As Curry College students majoring in Special Education, Samantha Bolivar '14 and Christine Martinelli '14 gained a wide variety of experiences through relevant classroom exercises and years of valuable field placements in Boston-area schools.
But little did they realize that they would soon be putting those skills to good use on the other side of the world.
Today, Samantha and Christine are teaching students with autism at a school in Abu Dhabi, the capital city of the United Arab Emirates. Both were hired by the New England Center for Children-Boston shortly after graduating from Curry, but in the summer of
They both jumped at the chance.
"Working with children to improve important life skills like social interaction and communication is very rewarding," says Christine. "But working abroad, with a population of children that are all second language English learners (their first language, primarily Arabic), is an incredible experience.
"The children we work with are so diverse and they all come with their own personalities, strengths, and weaknesses. One of the best feelings in the world as a teacher is introducing a skill to a child that they will use over a lifetime, and then seeing them complete those skills independently."
Not only do their pupils have diverse learning styles and backgrounds, but their colleagues hail from all corners of the globe, including the Middle East, Europe, and Central and South America, bringing a variety of different teaching styles with them.
"All of the teachers at the school bring unique teaching strategies and experiences that help us educate one another on best practices. It motivates us to learn new approaches for teaching a wide variety of learners."
And many of the proficiencies Samantha and Christine bring to the mix at NECC-Abu Dhabi were acquired nearly 7,000 miles away, while students at Curry College - both in the classroom and in the field.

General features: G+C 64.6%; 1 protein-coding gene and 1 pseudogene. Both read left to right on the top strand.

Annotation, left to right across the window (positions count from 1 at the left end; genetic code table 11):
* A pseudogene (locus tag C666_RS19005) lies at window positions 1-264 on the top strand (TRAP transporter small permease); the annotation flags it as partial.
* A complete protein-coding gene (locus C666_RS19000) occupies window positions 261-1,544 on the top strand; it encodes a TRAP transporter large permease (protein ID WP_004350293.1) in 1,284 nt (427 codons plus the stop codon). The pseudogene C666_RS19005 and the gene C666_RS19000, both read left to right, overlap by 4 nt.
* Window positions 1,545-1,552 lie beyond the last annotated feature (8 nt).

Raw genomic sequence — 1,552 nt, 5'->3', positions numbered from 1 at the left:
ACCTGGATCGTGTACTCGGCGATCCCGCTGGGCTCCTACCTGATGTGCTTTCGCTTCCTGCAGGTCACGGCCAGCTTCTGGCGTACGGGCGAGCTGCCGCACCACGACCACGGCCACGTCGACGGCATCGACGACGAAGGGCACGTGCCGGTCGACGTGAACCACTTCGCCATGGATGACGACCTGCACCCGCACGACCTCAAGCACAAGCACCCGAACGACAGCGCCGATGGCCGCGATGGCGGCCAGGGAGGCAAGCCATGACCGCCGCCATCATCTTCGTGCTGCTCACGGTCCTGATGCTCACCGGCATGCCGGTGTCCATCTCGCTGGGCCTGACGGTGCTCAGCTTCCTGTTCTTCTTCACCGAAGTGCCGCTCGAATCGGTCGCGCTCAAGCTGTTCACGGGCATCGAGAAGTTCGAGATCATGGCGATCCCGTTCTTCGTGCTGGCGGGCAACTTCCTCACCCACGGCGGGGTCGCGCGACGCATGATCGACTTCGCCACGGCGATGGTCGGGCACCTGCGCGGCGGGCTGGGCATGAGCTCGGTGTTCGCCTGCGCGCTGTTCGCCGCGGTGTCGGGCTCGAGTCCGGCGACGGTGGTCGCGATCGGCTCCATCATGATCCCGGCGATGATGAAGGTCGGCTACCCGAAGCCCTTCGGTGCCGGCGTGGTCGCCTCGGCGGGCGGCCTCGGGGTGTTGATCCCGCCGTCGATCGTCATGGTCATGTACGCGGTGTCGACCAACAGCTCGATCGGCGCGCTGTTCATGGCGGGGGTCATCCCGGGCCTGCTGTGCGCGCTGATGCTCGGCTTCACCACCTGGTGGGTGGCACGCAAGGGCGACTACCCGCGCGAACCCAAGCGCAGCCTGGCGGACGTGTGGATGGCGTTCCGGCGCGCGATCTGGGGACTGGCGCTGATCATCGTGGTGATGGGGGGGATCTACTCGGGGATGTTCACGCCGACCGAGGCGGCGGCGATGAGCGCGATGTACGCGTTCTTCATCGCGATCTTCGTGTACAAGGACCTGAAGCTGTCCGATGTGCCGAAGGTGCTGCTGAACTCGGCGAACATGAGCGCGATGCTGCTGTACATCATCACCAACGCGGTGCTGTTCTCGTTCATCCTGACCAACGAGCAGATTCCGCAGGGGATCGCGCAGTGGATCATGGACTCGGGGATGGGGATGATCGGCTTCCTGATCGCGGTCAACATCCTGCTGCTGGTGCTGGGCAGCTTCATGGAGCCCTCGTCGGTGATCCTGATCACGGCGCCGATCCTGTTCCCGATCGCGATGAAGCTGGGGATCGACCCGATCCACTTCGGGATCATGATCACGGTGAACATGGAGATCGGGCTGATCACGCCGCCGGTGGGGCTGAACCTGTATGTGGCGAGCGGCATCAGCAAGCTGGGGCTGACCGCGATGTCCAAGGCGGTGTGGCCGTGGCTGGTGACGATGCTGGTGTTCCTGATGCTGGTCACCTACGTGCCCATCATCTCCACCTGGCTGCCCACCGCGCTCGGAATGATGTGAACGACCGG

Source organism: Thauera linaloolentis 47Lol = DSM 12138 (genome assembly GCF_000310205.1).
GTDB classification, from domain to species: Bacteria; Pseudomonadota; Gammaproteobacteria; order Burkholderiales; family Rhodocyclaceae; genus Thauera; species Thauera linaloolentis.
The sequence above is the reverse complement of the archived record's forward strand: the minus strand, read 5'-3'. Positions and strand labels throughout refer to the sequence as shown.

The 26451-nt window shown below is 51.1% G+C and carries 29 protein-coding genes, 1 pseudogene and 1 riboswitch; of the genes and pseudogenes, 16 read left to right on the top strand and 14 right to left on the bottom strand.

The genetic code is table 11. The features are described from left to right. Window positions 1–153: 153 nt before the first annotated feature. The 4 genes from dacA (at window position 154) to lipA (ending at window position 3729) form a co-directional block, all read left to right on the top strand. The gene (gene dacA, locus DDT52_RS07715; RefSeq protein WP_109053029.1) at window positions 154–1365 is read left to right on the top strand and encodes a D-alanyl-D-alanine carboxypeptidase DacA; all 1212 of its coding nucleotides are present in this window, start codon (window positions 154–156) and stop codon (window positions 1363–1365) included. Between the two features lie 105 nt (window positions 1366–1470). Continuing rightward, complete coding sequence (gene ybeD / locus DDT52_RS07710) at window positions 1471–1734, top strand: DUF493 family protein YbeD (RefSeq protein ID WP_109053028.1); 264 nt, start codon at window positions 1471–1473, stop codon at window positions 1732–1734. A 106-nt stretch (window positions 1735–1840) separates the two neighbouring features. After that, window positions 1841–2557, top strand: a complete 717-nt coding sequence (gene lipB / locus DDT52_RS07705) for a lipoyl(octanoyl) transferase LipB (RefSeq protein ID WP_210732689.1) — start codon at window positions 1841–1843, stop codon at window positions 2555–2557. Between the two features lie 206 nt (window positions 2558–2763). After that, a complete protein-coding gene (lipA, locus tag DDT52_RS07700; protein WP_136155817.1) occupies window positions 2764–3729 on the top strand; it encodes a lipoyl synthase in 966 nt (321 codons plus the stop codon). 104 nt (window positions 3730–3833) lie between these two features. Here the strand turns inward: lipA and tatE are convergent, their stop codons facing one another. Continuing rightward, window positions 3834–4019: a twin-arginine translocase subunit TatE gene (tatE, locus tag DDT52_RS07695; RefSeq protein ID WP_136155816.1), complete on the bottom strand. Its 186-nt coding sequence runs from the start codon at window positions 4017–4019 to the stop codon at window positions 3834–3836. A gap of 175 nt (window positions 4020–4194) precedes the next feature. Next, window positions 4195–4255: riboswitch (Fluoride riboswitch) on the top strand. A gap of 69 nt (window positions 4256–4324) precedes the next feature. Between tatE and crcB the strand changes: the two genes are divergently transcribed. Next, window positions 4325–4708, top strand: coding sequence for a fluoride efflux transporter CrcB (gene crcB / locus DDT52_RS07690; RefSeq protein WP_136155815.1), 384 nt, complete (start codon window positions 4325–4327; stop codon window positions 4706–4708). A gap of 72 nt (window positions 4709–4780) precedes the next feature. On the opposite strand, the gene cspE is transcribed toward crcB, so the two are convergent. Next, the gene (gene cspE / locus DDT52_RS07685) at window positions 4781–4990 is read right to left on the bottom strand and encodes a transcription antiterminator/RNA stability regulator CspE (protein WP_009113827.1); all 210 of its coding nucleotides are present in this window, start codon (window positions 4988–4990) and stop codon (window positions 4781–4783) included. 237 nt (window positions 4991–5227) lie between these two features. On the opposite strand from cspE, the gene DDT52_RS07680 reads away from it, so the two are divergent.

Christine cites her 'Teaching of Reading' course with Professor Donna Rousseau and Sam praises her 'Advanced Curriculum and Assessment for Advanced Learners' course with Professor Joanne Seltzer as experiences from which they still draw knowledge from to this day.
They also credit their combined four years of on-site teaching experiences with a variety of students, including those with autism, as setting them up for continued success.
"During my many field placements through the Curry education program, I worked with students who had several different needs in a variety of subjects and settings," recalls Samantha. "These are skills that I currently employ now, including using student interests to motivate learning, behavior management strategies, reading assessments, and applying ESL strategies, which are helpful in working with individuals who struggle to speak English and/or Arabic and may have a weakness in the area of communication."
Aside from the professional benefits of being able to make an impact in the classroom, the pair has enjoyed the opportunity to experience a whole new culture.
"Working in a country whose culture prioritizes religion over government can be much different than living in the U.S.," says Christine. "Traditional standards of Arabic and Islamic culture are more conservative in dress and in conversation."
But life in Abu Dhabi can also be very similar to life at home in Boston. There are shopping malls, movie theatres, amusement and water parks, nightlife, gyms, hair salons, you name it. Our experience here has been nothing short of wonderful."
Pictured above: Samantha Bolivar '14 and Christine Martinelli '14 at the Sheik Zayed Grand Mosque in Abu Dhabi, UAE